Eco-friendly nets to improve vegetable production and quality in sub-Saharan Africa
Continuous coverage of vegetables with nets under different climate conditions in Benin and Kenya proved effective in protecting vegetable nurseries and main fields against key lepidopteran and dipteran pests. However, netting did not effectively protect the vegetables against small insects such as aphids and whiteflies, although a visual barrier could delay outbreaks. Hence, opening the nets during the day could be an alternative option to conserve the natural enemies for small insects. Moreover, the efficacy of the visual barrier may be complemented by a repellent compound impregnated in the net. The small-holder growers adopting the nets in Benin and Kenya have reduced the number of pesticide applications required by 70-100%. They have also increased the yield in quality and quantity of production due to microclimate modification. Cost-benefit analyses of the technology showed that with insect proof nets profitability rates of up to three times could be achieved when compared to the farmers' practices observed in the real environment. Hence, this technology could be a promising way to develop an agro-ecological approach for sustainable management of key horticultural crop pests.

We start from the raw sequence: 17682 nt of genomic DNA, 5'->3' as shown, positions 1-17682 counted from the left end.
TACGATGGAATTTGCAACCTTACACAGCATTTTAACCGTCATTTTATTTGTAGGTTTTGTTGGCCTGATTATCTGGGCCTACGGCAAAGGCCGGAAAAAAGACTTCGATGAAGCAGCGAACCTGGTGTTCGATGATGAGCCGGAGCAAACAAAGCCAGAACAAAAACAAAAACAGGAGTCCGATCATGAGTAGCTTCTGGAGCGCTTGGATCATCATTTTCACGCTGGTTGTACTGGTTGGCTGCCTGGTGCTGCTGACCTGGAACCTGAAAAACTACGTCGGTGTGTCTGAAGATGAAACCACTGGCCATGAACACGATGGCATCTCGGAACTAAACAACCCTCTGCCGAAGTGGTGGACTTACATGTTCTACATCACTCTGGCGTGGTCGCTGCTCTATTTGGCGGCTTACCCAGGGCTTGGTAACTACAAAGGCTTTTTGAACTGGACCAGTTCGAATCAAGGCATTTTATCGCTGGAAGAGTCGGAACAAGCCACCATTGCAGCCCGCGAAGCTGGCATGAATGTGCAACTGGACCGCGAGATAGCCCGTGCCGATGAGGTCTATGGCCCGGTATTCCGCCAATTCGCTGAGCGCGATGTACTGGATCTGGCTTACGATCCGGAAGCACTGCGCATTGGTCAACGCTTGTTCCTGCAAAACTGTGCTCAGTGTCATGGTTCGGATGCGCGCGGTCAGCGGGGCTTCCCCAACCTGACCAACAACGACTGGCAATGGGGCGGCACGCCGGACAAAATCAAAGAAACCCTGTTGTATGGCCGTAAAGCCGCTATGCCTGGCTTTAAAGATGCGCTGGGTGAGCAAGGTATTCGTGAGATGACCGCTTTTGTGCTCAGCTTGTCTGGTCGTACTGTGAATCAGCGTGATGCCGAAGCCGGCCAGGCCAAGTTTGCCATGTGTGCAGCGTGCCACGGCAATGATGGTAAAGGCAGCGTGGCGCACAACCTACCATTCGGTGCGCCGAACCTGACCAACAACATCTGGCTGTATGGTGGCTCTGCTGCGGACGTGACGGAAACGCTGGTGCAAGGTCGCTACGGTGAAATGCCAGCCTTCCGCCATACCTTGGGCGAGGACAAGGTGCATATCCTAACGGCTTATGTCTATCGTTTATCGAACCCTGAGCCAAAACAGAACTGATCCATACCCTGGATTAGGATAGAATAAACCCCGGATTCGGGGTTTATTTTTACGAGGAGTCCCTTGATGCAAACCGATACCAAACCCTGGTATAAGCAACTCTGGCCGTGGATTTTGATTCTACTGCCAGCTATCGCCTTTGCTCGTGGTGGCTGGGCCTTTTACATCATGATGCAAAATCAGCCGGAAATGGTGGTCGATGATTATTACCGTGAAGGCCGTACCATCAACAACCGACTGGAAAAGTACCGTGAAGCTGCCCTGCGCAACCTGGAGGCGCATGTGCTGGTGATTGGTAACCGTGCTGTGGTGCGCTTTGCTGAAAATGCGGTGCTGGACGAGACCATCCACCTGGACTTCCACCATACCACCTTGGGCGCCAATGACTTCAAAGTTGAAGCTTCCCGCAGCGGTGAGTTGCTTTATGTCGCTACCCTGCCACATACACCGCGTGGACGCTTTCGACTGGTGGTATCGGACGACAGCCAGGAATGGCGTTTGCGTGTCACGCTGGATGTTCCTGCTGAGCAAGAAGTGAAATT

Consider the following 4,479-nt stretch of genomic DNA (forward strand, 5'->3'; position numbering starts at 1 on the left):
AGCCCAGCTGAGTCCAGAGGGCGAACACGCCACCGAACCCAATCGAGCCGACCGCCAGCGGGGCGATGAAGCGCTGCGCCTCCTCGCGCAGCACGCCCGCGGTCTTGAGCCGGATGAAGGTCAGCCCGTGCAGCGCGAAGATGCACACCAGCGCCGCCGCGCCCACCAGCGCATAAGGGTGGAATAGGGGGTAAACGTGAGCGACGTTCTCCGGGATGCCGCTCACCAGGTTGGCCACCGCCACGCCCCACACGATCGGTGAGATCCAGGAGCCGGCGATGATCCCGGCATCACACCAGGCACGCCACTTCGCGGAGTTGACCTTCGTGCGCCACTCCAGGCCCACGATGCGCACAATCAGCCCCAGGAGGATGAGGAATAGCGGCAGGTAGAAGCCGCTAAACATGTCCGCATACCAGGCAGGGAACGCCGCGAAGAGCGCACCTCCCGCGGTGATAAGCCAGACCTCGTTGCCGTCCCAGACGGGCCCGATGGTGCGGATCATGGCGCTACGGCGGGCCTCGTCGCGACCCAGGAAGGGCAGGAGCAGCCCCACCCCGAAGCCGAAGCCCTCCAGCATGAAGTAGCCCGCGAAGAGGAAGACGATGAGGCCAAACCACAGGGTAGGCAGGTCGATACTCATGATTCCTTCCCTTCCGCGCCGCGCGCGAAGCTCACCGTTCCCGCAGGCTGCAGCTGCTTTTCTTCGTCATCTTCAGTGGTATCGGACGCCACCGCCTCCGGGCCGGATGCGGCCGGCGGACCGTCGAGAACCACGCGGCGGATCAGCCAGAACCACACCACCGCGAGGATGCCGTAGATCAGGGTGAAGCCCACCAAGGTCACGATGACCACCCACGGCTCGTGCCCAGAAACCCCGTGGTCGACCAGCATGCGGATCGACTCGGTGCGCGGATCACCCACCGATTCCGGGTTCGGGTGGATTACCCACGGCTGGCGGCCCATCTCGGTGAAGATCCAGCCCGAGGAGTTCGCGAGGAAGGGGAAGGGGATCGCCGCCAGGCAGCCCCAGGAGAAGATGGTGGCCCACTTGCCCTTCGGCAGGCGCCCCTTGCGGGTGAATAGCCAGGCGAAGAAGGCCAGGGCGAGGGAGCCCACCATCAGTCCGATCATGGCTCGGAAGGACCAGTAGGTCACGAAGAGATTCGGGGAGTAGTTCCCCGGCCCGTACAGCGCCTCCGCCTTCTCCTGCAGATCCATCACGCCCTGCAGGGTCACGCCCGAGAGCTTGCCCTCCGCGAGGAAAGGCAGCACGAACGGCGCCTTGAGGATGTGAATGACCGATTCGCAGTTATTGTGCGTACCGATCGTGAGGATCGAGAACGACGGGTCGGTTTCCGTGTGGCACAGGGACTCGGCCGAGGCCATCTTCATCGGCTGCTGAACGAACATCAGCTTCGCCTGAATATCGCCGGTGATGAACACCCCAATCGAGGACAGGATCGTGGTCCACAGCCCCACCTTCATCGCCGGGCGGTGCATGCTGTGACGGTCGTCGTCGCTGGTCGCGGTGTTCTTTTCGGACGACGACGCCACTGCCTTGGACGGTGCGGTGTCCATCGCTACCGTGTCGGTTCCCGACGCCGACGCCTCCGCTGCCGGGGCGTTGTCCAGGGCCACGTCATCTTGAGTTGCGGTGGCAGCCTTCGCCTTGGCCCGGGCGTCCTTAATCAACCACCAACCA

Martin, T., Simon, S., Parrot, L., Assogba Komlan, F., Vidogbena, F., Adegbidi, A., Baird, V., Saidi, M., Kasina, M., Wasilwa, L.A., Subramanian, S. and Ngouajio, M. (2015). Eco-friendly nets to improve vegetable production and quality in sub-Saharan Africa. Acta Hortic. 1105, 221-228
pests, insect nets, vegetables, IPM, small- holder farmers